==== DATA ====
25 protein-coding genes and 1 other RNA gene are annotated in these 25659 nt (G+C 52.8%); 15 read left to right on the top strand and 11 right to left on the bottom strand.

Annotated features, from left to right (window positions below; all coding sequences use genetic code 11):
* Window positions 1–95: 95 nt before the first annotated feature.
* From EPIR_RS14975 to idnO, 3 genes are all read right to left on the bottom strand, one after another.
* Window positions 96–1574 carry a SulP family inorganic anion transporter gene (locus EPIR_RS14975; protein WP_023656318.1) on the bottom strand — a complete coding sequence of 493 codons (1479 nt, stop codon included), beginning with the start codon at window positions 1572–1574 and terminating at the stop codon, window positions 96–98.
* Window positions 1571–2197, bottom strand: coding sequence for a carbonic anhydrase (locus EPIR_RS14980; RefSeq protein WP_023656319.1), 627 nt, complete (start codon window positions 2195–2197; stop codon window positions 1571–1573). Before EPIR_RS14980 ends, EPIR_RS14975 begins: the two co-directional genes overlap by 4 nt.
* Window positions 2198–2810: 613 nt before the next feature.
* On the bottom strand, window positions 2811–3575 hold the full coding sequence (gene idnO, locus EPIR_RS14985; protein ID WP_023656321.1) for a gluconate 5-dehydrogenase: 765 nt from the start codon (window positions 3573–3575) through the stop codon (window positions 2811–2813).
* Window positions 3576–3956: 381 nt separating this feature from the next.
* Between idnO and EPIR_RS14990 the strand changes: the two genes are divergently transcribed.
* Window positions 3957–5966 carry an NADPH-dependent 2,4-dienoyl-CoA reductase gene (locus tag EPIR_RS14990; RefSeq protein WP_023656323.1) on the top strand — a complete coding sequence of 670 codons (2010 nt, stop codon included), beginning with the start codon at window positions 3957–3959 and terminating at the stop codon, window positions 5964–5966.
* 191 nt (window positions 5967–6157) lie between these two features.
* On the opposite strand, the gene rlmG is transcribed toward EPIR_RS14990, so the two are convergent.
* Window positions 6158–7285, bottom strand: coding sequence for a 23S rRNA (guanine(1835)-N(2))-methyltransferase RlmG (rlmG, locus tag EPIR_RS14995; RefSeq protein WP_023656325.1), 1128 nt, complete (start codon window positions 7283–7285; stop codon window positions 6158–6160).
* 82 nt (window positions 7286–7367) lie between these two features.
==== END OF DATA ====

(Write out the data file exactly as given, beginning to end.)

25 protein-coding genes and 1 other RNA gene are annotated in these 25659 nt (G+C 52.8%); 15 read left to right on the top strand and 11 right to left on the bottom strand.

Annotated features, from left to right (window positions below; all coding sequences use genetic code 11):
* Window positions 1–95: 95 nt before the first annotated feature.
* From EPIR_RS14975 to idnO, 3 genes are all read right to left on the bottom strand, one after another.
* Window positions 96–1574 carry a SulP family inorganic anion transporter gene (locus EPIR_RS14975; protein WP_023656318.1) on the bottom strand — a complete coding sequence of 493 codons (1479 nt, stop codon included), beginning with the start codon at window positions 1572–1574 and terminating at the stop codon, window positions 96–98.
* Window positions 1571–2197, bottom strand: coding sequence for a carbonic anhydrase (locus EPIR_RS14980; RefSeq protein WP_023656319.1), 627 nt, complete (start codon window positions 2195–2197; stop codon window positions 1571–1573). Before EPIR_RS14980 ends, EPIR_RS14975 begins: the two co-directional genes overlap by 4 nt.
* Window positions 2198–2810: 613 nt before the next feature.
* On the bottom strand, window positions 2811–3575 hold the full coding sequence (gene idnO, locus EPIR_RS14985; protein ID WP_023656321.1) for a gluconate 5-dehydrogenase: 765 nt from the start codon (window positions 3573–3575) through the stop codon (window positions 2811–2813).
* Window positions 3576–3956: 381 nt separating this feature from the next.
* Between idnO and EPIR_RS14990 the strand changes: the two genes are divergently transcribed.
* Window positions 3957–5966 carry an NADPH-dependent 2,4-dienoyl-CoA reductase gene (locus tag EPIR_RS14990; RefSeq protein WP_023656323.1) on the top strand — a complete coding sequence of 670 codons (2010 nt, stop codon included), beginning with the start codon at window positions 3957–3959 and terminating at the stop codon, window positions 5964–5966.
* 191 nt (window positions 5967–6157) lie between these two features.
* On the opposite strand, the gene rlmG is transcribed toward EPIR_RS14990, so the two are convergent.
* Window positions 6158–7285, bottom strand: coding sequence for a 23S rRNA (guanine(1835)-N(2))-methyltransferase RlmG (rlmG, locus tag EPIR_RS14995; RefSeq protein WP_023656325.1), 1128 nt, complete (start codon window positions 7283–7285; stop codon window positions 6158–6160).
* 82 nt (window positions 7286–7367) lie between these two features.